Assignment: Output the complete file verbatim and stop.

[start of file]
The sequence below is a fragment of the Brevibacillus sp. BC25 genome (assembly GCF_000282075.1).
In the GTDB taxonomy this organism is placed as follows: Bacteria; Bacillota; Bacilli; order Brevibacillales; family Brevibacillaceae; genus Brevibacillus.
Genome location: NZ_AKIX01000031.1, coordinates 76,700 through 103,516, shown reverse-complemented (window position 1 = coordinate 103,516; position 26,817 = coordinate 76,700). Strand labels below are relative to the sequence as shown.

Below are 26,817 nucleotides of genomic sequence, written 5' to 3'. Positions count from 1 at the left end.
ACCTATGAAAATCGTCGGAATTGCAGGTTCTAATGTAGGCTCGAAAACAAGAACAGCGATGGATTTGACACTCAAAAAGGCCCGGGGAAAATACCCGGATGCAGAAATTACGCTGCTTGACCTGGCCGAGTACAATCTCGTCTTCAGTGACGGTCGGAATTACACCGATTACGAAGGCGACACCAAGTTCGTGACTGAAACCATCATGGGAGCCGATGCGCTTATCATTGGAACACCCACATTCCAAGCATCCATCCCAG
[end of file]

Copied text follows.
The sequence below is a fragment of the Brevibacillus sp. BC25 genome (assembly GCF_000282075.1).
In the GTDB taxonomy this organism is placed as follows: Bacteria; Bacillota; Bacilli; order Brevibacillales; family Brevibacillaceae; genus Brevibacillus.
Genome location: NZ_AKIX01000031.1, coordinates 76,700 through 103,516, shown reverse-complemented (window position 1 = coordinate 103,516; position 26,817 = coordinate 76,700). Strand labels below are relative to the sequence as shown.

Below are 26,817 nucleotides of genomic sequence, written 5' to 3'. Positions count from 1 at the left end.
ACCTATGAAAATCGTCGGAATTGCAGGTTCTAATGTAGGCTCGAAAACAAGAACAGCGATGGATTTGACACTCAAAAAGGCCCGGGGAAAATACCCGGATGCAGAAATTACGCTGCTTGACCTGGCCGAGTACAATCTCGTCTTCAGTGACGGTCGGAATTACACCGATTACGAAGGCGACACCAAGTTCGTGACTGAAACCATCATGGGAGCCGATGCGCTTATCATTGGAACACCCACATTCCAAGCATCCATCCCAG